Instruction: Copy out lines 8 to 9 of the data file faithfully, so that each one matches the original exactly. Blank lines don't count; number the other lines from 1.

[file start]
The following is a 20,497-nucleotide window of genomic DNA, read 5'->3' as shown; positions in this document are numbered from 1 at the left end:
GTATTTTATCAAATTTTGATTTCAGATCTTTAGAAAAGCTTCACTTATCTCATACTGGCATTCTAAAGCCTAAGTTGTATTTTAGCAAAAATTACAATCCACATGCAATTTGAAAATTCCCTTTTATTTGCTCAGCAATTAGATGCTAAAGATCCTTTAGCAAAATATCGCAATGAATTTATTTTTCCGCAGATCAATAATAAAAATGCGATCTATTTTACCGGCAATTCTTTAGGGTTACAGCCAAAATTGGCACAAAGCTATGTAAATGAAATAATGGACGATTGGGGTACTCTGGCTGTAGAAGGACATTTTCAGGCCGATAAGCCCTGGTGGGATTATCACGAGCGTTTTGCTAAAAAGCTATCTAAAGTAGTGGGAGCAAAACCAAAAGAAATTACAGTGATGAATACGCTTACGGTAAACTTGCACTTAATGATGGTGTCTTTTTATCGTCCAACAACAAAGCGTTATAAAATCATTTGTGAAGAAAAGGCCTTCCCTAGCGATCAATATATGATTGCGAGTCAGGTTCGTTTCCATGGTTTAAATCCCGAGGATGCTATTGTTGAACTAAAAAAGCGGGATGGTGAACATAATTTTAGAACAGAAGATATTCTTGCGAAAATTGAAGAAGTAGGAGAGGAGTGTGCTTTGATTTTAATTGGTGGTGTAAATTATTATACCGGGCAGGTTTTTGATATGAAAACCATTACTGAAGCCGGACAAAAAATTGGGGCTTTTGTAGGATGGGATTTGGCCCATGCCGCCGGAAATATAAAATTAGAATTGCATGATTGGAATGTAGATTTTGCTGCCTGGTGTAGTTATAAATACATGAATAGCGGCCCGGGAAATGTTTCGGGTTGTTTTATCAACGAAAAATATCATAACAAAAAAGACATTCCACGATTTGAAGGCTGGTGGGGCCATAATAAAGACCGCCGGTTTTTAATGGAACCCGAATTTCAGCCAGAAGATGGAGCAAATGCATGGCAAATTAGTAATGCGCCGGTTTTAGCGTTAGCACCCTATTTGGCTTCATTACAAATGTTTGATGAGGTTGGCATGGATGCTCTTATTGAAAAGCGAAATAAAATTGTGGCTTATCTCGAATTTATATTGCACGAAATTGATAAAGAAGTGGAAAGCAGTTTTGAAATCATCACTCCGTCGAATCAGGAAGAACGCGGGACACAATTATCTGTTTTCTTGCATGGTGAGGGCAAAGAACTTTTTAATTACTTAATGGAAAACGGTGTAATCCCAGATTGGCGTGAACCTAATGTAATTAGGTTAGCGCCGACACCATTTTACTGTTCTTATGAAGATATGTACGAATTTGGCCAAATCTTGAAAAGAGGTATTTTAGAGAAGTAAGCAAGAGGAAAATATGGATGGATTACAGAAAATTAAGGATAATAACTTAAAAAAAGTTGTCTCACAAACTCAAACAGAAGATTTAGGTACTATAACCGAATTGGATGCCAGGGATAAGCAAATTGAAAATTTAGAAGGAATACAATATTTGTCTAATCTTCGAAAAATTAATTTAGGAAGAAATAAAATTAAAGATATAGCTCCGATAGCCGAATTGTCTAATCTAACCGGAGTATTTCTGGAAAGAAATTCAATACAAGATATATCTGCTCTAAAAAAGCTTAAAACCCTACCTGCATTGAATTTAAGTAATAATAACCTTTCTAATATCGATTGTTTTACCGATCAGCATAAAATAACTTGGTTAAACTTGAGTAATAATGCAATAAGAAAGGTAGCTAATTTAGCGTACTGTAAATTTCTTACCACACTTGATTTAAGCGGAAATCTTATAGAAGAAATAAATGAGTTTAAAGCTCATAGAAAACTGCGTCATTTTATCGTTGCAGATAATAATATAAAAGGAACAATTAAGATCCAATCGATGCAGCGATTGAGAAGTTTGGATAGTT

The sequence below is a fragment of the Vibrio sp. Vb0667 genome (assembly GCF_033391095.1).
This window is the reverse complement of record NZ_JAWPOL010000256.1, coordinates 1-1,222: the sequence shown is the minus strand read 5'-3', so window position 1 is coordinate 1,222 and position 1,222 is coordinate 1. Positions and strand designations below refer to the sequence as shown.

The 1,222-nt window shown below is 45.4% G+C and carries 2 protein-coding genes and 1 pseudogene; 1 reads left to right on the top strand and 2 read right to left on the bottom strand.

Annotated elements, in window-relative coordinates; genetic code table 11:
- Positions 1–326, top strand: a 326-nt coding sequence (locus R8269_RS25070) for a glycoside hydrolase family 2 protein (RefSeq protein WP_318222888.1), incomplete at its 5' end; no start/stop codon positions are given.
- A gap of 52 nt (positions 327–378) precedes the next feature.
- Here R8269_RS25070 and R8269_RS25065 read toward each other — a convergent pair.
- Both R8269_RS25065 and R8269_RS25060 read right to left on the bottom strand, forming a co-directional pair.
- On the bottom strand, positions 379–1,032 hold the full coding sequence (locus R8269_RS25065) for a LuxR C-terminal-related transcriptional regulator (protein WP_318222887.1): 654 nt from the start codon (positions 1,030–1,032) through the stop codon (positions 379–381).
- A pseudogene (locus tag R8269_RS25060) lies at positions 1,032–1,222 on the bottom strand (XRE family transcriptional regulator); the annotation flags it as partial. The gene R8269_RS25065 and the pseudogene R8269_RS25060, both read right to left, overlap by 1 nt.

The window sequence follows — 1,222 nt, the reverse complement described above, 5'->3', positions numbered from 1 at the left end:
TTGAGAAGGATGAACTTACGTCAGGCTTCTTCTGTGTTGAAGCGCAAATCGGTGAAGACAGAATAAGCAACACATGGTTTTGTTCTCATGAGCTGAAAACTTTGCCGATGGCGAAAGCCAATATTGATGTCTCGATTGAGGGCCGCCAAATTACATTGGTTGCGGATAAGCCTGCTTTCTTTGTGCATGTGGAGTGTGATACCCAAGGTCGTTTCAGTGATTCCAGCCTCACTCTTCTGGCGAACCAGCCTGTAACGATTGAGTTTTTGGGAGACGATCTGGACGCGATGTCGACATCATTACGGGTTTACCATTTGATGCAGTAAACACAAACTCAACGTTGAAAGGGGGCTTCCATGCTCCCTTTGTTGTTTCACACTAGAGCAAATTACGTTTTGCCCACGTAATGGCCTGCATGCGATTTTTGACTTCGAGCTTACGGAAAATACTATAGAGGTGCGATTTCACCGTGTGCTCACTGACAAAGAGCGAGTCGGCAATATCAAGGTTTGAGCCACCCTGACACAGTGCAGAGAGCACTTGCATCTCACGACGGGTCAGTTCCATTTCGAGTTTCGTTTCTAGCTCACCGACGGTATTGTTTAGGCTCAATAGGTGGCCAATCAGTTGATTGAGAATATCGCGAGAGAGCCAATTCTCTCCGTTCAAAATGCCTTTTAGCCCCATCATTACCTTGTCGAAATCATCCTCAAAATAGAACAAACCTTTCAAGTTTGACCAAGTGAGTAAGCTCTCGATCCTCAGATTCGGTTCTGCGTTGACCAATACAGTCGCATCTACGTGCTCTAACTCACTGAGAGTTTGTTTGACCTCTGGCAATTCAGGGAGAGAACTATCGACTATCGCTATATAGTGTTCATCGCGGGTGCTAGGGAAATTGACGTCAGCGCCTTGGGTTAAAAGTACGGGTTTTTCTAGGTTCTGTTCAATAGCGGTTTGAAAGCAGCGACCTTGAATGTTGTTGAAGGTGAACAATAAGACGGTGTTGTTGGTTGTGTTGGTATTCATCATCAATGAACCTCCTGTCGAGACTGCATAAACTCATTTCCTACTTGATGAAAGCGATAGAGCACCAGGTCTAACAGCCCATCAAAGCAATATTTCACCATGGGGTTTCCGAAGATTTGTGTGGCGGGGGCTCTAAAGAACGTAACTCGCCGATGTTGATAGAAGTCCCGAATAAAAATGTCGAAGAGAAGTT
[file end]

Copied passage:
- A gap of 52 nt (positions 327–378) precedes the next feature.
- Here R8269_RS25070 and R8269_RS25065 read toward each other — a convergent pair.